Not all cases of corruption lead to resignations, especially if officials have the power to avoid even being thoroughly investigated. Vice President Dick Cheney steered $7 billion in no-bid government contracts to Kellog Brown & Root, a subsidiary of his former employer, Halliburton, to restore Iraq's oil field just before Bush ordered the invasion of Iraq. The FBI looked into the matter, but apparently dropped its investigation. The Bush administration also steered hundreds of millions of dollars to politically connected firms like Halliburton, Fluor Corporation, and Bechtel, many through no-bid contracts, for post-Katrina reconstruction.
Lying may be considered a form of corruption, although it doesn't require breaking the law, only evading the truth. Among the myriad examples of this are Bush and Cheney's repeated claims that Saddam Hussein had weapons-of-mass-destruction when there was no evidence of it. Of course, the list of Bush's lies could fill a book. In fact they have already filled several books, including David Corn's The Lies of George W. Bush.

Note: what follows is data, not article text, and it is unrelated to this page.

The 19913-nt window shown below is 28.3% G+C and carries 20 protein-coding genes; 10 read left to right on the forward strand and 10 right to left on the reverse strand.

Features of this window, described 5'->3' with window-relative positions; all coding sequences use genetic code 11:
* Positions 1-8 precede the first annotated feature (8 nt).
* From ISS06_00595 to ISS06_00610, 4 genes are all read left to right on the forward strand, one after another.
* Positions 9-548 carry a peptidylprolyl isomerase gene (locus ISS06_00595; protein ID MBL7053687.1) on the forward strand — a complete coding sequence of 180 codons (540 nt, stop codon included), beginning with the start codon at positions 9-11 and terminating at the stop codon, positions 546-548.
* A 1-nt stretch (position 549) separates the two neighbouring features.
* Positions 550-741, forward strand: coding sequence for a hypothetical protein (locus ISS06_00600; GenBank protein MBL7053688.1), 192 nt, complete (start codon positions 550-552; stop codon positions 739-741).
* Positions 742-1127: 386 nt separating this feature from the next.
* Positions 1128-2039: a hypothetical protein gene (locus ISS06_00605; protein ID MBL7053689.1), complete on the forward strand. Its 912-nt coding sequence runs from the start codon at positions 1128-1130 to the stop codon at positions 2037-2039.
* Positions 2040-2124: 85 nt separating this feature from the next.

Indifference covers a wider range of activities than corruption. Let us not mistake indifference for benign neglect. The Bushes are actively indifferent. It is key to their top-down class warfare. They wear their indifference on their tailored sleeves. This indifference is a natural outgrowth of the Bushes' fundamental hostility to government itself. A central tenet of conservative ideology is the belief in small government, highlighted by its insistence that government interferes with individual liberty, is less efficient than the private sector and, in many cases, is simply unnecessary. Conservatives like Bush, his Republican allies in Congress, his intellectual strategists like Grover Norquist of Americans for Tax Reform and William Kristol of the Weekly Standard and the corporate-sponsored policy wonks at the American Enterprise Institute, Cato Institute and the Heritage Foundation argue that (with the exception of military spending) we need to further reduce government, in large part, by cutting taxes even more, especially for the very rich. They call this "starving the beast"- reducing taxes so much that government in general, and the federal government in particular, will be virtually paralyzed. If starving the beast isn't sufficient, Bush has a back-up strategy: appoint foxes to guard the chicken coop. Putting corporate executives in charge of government agencies that regulate business guarantees that indifference extends to the vulnerable, but not the powerful.